AccScience Publishing / IJB / Online First / DOI: 10.36922/ijb.2247

3D bioartificial stretchable scaffolds mimicking the mechanical hallmarks of human cardiac fibrotic tissue

Mattia Spedicati1,2,3 Francesca Tivano1,2,3 Alice Zoso1,2,3 Janira Bei1 Mario Lavella4 Irene Carmagnola1,2,3 Valeria Chiono1,2,3*
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1 Department of Mechanical and Aerospace Engineering, Politecnico di Torino, Turin, Turin, Italy
2 POLITO BioMedLab, Politecnico di Torino, Turin, Turin, Italy
3 Interuniversity Centre for the Promotion of the 3Rs Principles in Teaching and Research (Centro 3R), Pisa, Italy
4 Department of Management, Information and Production Engineering, University of Bergamo, Dalmine, Bergamo, Italy
Submitted: 15 November 2023 | Accepted: 21 March 2024 | Published: 15 May 2024
© 2024 by the Author(s). This article is an open access article distributed under the terms and conditions of the Creative Commons Attribution 4.0 International License ( )

Human cardiac fibrotic tissues are characterized by a higher stiffness relative to healthy cardiac tissues. These tissues are unable to spontaneously contract and are subjected to passive mechanical stimulation during heart functionality. Moreover, scaffolds that can recapitulate the in vivo mechanical properties of the cardiac fibrotic tissues are lacking. Herein, this study aimed to design and fabricate mechanically stretchable bioartificial scaffolds with biomimetic composition and stiffness comparable to human cardiac fibrotic tissues. Poly(ε-caprolactone) (PCL) scaffolds with a stretchable mesh architecture were initially designed through structural and finite element method (FEM) analyses and subsequently fabricated by melt extrusion additive manufacturing (MEX). Scaffolds were surface functionalized by 3,4-dihydroxy-DL-phenylalanine (DOPA) polymerization (polyDOPA) to improve their interaction with natural polymers. Scaffold pores were then filled with different concentrations (5%, 7%, and 10% w/v) of gelatin methacryloyl (GelMA) hydrogels to support in vitro human cardiac fibroblasts (HCFs) 3D culture, thereby producing bioartificial PCL/GelMA scaffolds. Uniaxial tensile mechanical tests in static and dynamic conditions (1 Hz; 22% maximum strain) demonstrated that the bioartificial scaffolds had in vivo-like stretchability and similar stiffness to that of pathological cardiac tissue (tailored as a function of the number of PCL scaffold layers and GelMA hydrogel concentration). In vitro cell tests on bioartificial scaffolds using HCF-embedded GelMA hydrogels under static conditions displayed increasing cell viability, spreading, and cytoskeleton organization with decreasing GelMA hydrogel concentration. Moreover, α-smooth muscle actin (α-SMA)-positive cells were detected after 7 days of culture in static conditions followed by another 7 days of culture in dynamic conditions and not in HCF-loaded scaffolds cultured in static conditions for 14 days. These results suggested that in vitro culture under cyclic mechanical stimulations could induce an HCF phenotypic switch into myofibroblasts.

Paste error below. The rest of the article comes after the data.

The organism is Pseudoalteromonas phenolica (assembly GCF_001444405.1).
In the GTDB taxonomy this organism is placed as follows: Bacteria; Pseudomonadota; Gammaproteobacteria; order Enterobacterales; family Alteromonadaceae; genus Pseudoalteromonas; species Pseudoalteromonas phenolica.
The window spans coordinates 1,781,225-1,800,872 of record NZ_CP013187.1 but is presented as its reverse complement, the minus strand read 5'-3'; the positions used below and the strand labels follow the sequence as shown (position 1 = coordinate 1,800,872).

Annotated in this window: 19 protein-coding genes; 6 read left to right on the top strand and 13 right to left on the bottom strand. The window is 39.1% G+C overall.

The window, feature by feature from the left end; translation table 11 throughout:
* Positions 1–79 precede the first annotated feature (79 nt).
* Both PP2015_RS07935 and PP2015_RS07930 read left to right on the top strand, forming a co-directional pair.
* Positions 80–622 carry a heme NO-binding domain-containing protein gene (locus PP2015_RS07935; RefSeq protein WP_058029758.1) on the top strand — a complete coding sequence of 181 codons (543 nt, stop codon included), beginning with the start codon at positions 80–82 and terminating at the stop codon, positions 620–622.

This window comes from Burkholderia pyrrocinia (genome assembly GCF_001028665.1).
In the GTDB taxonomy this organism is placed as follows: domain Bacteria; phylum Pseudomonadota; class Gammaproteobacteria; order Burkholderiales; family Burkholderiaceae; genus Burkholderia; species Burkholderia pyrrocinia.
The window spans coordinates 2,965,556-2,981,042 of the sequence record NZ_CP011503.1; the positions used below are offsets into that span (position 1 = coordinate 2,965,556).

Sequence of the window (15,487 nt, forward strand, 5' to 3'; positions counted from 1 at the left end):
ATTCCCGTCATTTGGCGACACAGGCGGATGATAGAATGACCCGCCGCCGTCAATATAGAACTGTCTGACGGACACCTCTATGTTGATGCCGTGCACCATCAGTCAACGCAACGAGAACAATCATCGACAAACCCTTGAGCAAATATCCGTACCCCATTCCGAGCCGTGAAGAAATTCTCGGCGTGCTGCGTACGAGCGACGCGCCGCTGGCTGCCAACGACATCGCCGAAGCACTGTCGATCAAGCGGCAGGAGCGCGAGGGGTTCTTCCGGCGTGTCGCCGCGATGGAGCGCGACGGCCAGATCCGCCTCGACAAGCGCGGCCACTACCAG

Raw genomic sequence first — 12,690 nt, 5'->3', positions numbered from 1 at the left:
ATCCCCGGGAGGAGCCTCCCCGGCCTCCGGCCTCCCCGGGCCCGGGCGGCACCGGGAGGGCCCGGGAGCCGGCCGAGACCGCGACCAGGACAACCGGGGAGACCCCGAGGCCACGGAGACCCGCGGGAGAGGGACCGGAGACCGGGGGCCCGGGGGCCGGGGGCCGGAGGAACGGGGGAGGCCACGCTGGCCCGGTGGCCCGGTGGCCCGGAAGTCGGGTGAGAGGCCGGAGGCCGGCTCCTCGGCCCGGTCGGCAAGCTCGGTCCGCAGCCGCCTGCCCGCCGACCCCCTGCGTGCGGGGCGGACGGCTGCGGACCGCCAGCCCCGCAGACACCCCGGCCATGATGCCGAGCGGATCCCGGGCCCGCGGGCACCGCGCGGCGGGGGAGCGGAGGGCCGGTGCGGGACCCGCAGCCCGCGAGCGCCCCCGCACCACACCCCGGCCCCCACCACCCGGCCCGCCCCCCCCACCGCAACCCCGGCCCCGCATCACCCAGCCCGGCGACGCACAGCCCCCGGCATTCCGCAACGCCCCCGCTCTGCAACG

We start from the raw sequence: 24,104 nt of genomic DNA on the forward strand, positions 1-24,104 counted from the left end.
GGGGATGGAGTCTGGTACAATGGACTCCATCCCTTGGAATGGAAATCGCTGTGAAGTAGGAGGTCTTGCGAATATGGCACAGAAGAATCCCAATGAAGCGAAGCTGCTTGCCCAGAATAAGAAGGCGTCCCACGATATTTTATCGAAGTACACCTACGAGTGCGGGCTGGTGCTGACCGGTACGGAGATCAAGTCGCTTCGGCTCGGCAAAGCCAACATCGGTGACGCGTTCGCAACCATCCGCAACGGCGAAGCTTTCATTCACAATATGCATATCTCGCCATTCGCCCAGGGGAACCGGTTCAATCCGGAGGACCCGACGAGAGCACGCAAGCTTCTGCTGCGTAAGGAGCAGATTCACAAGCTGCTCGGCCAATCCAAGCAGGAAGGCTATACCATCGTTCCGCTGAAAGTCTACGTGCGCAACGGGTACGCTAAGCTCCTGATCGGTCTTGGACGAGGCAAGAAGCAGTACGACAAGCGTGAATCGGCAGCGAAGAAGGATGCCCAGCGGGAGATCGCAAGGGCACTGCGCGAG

Bioartificial scaffold
Cardiac fibrosis
Stretchable scaffold
GelMA hydrogel
This work was supported by the European Research Council (ERC) under the European Union’s Horizon 2020 research and innovation funding program (BIORECAR; Grant Agreement No. 772168).
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Conflict of interest
The authors declare no conflicts of interest.
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International Journal of Bioprinting, Electronic ISSN: 2424-8002 Print ISSN: 2424-7723, Published by AccScience Publishing